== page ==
Like Croatia Sinke

In distant past, Croatian militaries used neckties to distinguish their ranks. As they fought around European battlefields, they ended up in front of French Court, which quickly adopted the practice and made ties a part of nobleman’s fashion. In order to underline the origins of modern necktie, Croatia established Cravat Day, traditionally celebrated on October 18th across the entire country.

Damjan Tadic / CROPIX

Due to popularity of Cravat Day, the cherishment became a festival that lasts several days. During this time, a lot of statues across Croatia are given red ties, including Nikola Tesla’s and that of Count Jelacic on Zagreb’s central square.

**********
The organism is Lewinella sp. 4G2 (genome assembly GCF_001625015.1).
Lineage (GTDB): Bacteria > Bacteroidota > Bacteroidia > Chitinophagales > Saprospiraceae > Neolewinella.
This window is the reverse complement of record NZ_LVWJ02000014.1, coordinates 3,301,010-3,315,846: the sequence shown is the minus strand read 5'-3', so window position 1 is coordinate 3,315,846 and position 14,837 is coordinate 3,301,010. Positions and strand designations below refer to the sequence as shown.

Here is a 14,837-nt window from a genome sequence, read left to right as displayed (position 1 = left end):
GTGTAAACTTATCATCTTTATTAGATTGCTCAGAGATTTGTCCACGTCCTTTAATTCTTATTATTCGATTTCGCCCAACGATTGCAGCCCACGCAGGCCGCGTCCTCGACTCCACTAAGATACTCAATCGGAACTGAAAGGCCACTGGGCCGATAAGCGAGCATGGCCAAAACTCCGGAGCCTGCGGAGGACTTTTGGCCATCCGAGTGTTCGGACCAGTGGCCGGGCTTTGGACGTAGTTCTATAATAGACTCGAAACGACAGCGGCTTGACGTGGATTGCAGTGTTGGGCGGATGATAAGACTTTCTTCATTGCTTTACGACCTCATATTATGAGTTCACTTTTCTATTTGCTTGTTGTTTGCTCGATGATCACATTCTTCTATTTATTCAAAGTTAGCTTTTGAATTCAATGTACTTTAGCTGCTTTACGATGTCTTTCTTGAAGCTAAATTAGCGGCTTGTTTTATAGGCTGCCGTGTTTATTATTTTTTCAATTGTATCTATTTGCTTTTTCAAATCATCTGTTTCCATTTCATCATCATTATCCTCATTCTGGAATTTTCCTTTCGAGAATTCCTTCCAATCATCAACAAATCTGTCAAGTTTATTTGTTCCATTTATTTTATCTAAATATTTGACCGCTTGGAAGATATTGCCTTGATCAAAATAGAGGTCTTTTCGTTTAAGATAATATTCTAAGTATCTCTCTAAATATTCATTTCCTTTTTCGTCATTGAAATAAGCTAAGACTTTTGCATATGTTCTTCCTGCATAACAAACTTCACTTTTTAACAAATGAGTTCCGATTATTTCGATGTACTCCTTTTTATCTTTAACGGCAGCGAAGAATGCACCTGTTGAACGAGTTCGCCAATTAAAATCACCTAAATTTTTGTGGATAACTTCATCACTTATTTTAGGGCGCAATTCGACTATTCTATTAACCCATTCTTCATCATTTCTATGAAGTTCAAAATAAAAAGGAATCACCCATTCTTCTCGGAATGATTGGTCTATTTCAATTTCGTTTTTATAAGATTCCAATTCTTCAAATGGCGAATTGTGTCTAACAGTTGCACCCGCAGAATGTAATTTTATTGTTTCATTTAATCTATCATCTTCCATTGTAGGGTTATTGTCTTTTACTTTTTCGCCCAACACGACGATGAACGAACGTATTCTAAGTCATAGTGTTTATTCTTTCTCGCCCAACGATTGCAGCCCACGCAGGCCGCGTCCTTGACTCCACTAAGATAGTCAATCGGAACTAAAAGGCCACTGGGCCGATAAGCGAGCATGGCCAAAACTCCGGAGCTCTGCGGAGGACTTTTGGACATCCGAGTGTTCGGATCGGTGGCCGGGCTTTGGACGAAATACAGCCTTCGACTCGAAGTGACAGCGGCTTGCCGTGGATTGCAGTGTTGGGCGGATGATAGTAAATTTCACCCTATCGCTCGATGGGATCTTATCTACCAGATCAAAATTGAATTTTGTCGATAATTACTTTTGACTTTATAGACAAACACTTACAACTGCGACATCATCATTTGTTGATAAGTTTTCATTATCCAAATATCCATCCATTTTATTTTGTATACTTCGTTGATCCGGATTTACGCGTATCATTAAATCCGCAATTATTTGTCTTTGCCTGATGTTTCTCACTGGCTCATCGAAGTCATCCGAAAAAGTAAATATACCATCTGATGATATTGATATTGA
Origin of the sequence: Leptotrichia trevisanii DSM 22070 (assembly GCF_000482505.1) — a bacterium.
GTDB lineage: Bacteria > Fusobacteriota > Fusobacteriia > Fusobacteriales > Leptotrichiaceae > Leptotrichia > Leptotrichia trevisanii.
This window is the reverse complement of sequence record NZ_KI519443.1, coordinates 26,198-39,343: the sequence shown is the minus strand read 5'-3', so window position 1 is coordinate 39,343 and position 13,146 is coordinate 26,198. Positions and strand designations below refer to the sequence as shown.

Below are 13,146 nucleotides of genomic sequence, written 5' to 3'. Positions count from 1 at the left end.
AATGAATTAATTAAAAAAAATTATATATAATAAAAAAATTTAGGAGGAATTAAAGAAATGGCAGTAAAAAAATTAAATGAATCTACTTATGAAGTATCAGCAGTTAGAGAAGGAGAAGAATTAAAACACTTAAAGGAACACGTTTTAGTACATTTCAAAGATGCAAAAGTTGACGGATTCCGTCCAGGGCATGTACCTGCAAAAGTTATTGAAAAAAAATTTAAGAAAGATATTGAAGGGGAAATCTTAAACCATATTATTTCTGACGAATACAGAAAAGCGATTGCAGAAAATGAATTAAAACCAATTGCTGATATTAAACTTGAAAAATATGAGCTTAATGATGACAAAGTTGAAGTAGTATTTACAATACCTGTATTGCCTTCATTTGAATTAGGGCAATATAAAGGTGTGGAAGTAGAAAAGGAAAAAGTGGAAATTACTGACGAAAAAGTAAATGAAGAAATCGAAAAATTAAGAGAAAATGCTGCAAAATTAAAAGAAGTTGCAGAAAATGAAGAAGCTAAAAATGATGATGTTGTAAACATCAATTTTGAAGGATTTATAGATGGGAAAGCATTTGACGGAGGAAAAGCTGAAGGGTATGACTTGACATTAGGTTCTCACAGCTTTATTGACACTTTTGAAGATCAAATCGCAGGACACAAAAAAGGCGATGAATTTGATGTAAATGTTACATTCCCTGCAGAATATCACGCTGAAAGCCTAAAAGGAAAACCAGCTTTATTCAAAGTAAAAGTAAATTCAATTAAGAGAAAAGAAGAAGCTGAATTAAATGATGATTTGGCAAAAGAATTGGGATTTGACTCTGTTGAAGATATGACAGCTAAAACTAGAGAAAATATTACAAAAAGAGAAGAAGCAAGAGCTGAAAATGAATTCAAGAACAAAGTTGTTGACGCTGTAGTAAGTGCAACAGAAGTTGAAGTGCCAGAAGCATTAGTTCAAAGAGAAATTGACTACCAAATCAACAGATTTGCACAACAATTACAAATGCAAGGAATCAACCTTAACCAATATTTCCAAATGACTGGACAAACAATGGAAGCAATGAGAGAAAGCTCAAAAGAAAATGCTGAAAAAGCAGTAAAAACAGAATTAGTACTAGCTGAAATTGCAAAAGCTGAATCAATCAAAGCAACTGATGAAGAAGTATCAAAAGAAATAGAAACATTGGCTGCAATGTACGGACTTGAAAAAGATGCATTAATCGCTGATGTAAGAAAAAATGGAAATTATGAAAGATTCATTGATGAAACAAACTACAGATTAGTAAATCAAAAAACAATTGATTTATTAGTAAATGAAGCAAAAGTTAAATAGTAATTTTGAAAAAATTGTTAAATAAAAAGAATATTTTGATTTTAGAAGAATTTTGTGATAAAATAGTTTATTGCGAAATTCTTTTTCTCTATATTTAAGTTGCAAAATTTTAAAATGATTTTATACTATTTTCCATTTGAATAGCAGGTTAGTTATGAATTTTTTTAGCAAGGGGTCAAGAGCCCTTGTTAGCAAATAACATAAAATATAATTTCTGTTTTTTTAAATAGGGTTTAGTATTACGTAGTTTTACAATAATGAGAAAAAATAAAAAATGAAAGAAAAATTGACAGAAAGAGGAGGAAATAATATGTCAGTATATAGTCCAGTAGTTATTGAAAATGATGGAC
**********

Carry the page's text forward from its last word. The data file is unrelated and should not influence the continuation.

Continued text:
The highly-popular Cravat Regiment is also seen patrolling the streets of Croatian capital. This troop is wearing traditional attire, the one which impressed the French so much that they incorporated it in their clothing designs.

Damjan Tadic / CROPIX

During Cravat Day, schools encourage all children to come wearing a necktie, so the love for this decoration is passed to new generation. The settlements are also being decorated, with large neckties being installed on squares and notable buildings.

The next time you tie a cravat, remember that you are actually putting on a piece of Croatian history.

Feature Photo: Goran Mehkek / CROPIX